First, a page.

22 The intermolecular potential energy At small distances the molecules repel strongly, (we try to push the electrons of one molecule into the non-bonding orbitals of the other, the bonding orbitals are occupied by electron pairs), ~R -n Fig Typical form of the Lennard Jones potential. The distance at which the minimum occurs would be two times the van der Waals radius of the molecules involved.

23 The hydrogen bond Fig A hydrogen bond between two water molecules. The strength of the interaction is maximal when the O-H covalent bond points directly along a lone-pair electron cloud of the oxygen atom to which its hydrogen bonded. In het algemeen: D—H · · · ·A The large electronegativity difference between H and O confers a 33% ionic character on the OH-bond as reflected by water’s dipole of 1.85 debye units. → highly polar molecule The electrostatic interactions between the dipoles of two water molecules tend to orient them such that the O-H bond on one molecule points towards a lone pair electron cloud on the oxygen atom of the other water molecule H-bond distances 0.5 Å shorter than van der Waals distance! Energy of the hydrogen bond, about 20kJmol -1 in H 2 O, is small compared to covalent bond energies (for instance 460 kJmol -1 for an O-H covalent bond)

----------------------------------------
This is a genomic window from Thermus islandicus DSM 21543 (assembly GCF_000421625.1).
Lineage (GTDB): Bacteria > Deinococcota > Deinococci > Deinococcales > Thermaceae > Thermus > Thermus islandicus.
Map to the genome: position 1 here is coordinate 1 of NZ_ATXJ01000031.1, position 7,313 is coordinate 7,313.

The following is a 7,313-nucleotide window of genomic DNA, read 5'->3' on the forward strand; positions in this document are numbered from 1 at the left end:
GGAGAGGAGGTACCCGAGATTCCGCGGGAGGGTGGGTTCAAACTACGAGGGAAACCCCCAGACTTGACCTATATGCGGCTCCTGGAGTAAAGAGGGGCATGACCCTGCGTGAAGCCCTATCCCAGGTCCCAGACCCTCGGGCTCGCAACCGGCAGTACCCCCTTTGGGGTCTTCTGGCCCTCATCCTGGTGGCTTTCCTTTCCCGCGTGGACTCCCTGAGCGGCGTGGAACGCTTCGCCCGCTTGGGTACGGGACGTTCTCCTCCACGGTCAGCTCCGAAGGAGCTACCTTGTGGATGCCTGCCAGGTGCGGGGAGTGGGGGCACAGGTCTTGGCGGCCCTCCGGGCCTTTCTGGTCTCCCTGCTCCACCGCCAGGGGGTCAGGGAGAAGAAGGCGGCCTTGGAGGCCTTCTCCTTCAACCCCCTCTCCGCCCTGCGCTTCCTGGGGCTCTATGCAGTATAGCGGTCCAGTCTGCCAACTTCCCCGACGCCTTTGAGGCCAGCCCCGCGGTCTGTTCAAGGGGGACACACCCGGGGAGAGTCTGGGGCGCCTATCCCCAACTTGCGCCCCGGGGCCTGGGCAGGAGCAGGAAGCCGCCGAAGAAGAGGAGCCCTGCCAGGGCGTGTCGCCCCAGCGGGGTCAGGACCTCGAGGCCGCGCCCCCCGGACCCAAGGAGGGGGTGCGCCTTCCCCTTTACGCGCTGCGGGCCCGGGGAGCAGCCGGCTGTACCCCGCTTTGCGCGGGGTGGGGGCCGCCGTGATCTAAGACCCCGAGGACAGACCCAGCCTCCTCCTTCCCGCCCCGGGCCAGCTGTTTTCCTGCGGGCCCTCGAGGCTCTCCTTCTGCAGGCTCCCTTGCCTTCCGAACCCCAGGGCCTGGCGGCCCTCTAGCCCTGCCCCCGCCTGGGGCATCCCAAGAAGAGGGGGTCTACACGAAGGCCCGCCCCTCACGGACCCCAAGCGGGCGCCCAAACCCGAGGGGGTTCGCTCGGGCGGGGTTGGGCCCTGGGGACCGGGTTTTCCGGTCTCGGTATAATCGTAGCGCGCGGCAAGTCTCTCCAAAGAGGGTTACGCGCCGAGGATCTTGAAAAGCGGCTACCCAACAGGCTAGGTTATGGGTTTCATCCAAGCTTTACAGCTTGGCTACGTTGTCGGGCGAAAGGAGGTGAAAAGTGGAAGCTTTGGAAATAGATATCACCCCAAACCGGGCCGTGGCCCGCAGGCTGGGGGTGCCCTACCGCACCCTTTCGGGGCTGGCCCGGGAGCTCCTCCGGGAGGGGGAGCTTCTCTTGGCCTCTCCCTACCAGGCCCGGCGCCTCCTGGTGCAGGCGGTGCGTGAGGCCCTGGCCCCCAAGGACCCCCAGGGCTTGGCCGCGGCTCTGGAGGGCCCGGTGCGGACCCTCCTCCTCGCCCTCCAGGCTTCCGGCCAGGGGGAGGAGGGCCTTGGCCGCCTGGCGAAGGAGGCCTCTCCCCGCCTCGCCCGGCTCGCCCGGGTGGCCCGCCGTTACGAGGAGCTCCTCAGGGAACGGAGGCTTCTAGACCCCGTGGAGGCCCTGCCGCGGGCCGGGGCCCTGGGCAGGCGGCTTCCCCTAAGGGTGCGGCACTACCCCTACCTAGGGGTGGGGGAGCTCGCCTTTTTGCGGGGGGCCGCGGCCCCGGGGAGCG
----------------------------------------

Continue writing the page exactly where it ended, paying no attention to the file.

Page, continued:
24 The hydrophobic interaction Because these cage structures are more ordered than the surrounding water, their formation increases the free energy. This free energy cost is minimized, however, if the hydrophobic (or hydrophobic parts of amphipathic molecules) cluster together so that the smallest number of water molecules is affected.

25 The hydrophobic interaction in membranes

26 The hydrophobic interaction in proteins